David O’Hara, OALA, RPP

David is a Landscape Architect and Registered Professional Planner. He worked for over twelve years as a park planner with the City of Toronto before his appointment to Fort York National Historic Site in 2005. David worked on the Public Space Framework Plan and the Central Waterfront Secondary Plan, both documents informing the development of Toronto’s Central Waterfront today. David was the project lead for the development of the Harbourfront parks and open space system, which included coordinating the international design competition for the HTO Park at Maple Leaf Quay.

David is currently coordinating the development of the full 43-acre site, his work includes several landscape restoration/rehabilitation projects, the recent completion of a new 26, 000 s.f. Visitor Centrethe $20 million Fort York Pedestrian/Bicycle bridge, and a major portion of the recently announced ‘Project: Under Gardiner’ which stretches across the south frontage of Fort York.

Michael McClelland, OAA, FRAIC, CAHP

A registered architect and founding partner of ERA Architects, Michael McClelland specializes in heritage conservation, heritage planning, and urban design. Having begun his career in municipal government, most notably for the Toronto Historical Board, Michael continues to work with a wide range of public and private stakeholders.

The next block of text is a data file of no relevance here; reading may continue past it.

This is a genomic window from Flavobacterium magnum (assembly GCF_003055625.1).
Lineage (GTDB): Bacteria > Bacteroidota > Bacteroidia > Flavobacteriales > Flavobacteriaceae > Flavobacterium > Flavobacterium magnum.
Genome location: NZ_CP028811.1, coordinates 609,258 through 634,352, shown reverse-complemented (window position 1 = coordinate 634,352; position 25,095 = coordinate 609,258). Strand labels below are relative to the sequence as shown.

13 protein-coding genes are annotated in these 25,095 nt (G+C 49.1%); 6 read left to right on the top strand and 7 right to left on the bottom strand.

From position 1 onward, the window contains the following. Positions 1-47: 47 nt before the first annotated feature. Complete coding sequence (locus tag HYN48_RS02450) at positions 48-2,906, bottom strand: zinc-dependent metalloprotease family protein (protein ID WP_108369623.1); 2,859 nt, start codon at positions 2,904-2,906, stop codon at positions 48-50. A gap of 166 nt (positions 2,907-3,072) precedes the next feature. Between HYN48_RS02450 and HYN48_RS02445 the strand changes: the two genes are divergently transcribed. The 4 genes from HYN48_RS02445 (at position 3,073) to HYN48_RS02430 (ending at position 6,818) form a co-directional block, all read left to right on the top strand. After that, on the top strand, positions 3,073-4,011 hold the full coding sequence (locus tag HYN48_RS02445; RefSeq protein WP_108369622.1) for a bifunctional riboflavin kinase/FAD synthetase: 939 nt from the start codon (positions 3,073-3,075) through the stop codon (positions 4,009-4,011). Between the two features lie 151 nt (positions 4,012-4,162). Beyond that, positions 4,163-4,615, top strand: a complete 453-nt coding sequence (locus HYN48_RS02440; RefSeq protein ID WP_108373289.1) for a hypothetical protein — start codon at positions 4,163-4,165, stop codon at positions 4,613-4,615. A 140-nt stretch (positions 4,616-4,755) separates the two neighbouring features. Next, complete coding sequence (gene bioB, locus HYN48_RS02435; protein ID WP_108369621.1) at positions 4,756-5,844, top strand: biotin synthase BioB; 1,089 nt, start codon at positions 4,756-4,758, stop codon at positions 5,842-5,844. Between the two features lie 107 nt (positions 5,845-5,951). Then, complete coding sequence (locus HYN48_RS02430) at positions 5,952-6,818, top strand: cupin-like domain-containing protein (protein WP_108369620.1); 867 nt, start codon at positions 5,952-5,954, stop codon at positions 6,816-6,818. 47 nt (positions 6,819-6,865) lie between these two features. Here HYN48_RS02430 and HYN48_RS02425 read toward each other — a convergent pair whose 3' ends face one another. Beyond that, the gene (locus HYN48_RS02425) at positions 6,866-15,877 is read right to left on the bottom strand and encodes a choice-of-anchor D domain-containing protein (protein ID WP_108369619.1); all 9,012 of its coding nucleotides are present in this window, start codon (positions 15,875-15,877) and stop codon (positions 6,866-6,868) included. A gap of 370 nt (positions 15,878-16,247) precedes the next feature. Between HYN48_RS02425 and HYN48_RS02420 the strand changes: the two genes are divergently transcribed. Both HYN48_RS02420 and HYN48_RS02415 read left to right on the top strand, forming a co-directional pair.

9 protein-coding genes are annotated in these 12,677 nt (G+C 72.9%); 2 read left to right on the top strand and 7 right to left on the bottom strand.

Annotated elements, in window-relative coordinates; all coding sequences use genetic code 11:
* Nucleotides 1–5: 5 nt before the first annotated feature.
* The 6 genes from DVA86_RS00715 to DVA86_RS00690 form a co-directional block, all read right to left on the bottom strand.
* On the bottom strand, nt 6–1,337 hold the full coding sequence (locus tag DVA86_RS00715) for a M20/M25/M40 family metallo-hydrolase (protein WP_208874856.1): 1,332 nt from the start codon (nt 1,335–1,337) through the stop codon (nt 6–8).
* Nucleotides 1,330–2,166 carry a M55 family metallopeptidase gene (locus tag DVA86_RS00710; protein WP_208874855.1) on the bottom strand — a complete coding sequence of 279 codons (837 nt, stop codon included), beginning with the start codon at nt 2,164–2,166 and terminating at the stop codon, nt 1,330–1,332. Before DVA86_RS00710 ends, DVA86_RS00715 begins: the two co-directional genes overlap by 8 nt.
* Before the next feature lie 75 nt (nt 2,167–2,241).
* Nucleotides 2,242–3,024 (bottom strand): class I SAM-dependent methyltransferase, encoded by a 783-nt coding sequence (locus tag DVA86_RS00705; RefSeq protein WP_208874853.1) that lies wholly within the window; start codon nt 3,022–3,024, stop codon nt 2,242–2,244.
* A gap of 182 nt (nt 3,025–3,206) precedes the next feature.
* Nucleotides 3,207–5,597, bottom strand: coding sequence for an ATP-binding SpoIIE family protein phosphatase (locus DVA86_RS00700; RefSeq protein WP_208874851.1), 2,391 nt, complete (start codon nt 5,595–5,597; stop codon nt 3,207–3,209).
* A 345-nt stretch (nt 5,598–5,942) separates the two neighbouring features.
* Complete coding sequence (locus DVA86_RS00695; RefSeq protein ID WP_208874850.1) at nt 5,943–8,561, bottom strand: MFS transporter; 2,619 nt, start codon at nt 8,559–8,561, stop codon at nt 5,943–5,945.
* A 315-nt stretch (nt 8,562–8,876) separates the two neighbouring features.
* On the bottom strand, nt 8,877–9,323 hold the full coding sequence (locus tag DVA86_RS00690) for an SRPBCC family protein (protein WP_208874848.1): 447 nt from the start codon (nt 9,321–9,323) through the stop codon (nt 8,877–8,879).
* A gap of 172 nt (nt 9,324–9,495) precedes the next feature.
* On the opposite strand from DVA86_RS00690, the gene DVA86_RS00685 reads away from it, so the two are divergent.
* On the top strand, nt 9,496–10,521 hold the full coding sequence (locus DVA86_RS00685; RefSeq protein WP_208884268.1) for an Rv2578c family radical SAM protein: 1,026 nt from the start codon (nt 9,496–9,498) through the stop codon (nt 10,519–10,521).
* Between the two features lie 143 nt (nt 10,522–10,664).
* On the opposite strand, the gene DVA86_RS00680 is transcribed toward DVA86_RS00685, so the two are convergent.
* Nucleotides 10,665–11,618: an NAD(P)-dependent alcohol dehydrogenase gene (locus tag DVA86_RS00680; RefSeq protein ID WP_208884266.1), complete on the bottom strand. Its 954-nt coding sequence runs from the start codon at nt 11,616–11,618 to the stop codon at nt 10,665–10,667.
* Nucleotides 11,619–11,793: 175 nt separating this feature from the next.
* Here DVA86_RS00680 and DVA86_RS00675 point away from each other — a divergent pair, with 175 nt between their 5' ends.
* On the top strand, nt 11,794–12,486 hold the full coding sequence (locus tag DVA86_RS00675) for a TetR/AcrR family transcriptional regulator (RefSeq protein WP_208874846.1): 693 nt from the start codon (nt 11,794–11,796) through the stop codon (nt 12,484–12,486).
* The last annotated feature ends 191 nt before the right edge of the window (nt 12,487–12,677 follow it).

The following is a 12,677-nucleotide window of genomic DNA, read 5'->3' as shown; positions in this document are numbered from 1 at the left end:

Well known for his contribution to the discourse surrounding heritage architecture and landscape architecture in Canada, Michael is an editor of Concrete Toronto and The Ward: The Life and Loss of Toronto’s First Immigrant Neighbourhood, is the Vice President of ICOMOS Canada, and a member of the Stewardship Council of The Cultural Landscape Foundation (CLF).


Robin Garrett

Robin is an experienced leader in the not-forprofit and government sectors including: management roles at two of Canada’s leading food industry associations (Food & Consumer Products of Canada and Restaurants Canada); Assistant Deputy Minister for the Ontario Ministry of Economic Development & Trade; President & CEO of Ontario Tourism Marketing Partnership; and, CEO of the Tourism Partnership of Niagara.

Robin has been an active Board member serving as Chair of Food Banks Canada, Vice Chair of the Niagara District Airport, Chair of Bravo Niagara Festival of the Arts, and a Board member of the Tourism Industry Association of Ontario. In her consulting business, she represented Friends of the Greenbelt Foundation in the Niagara region during the 2015 land use planning review. Robin is currently a professor at Niagara College and teaches Marketing, Strategic Management & Leadership, Sustainable Tourism Destination Development, and Canadian Niche Tourism in the postgraduate Tourism Management program.

Victoria Angel

Victoria is an Associate and a Senior Heritage Planner at ERA Architects Inc., where she works on the development of heritage conservation strategies and management plans for historic places and urban areas. An art historian with a graduate degree in heritage conservation, Victoria combines extensive conservation experience in the private, public and academic sectors.

While at Parks Canada, she managed the development of the Canadian Register of Historic Places and subsequently served as the Manager of the Federal Heritage Buildings Review Office. She has taught heritage conservation at the University of Victoria and at Carleton University, where she is an Adjunct Professor, and is a Faculty Associate at the Willowbank School of Restoration Arts. Victoria has expertise in the areas of values-based management planning, urban revitalization, and heritage policy development and implementation. She was elected a Fellow of the Royal Canadian Geographical Society in 2015.